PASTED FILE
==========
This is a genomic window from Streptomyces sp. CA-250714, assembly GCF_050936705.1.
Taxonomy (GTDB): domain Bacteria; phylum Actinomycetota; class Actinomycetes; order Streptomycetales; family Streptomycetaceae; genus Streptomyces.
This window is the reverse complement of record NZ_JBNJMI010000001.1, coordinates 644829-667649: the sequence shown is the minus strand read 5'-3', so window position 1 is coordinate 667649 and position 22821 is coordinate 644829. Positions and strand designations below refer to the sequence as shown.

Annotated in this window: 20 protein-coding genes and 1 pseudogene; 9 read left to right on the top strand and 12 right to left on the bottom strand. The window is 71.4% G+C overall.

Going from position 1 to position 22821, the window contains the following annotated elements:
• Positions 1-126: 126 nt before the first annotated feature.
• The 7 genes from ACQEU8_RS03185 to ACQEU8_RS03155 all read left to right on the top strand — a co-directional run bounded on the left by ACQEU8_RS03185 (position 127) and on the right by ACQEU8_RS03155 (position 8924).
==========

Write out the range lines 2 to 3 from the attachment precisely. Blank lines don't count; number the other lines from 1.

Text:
Taxonomy (GTDB): domain Bacteria; phylum Actinomycetota; class Actinomycetes; order Streptomycetales; family Streptomycetaceae; genus Streptomyces.
This window is the reverse complement of record NZ_JBNJMI010000001.1, coordinates 644829-667649: the sequence shown is the minus strand read 5'-3', so window position 1 is coordinate 667649 and position 22821 is coordinate 644829. Positions and strand designations below refer to the sequence as shown.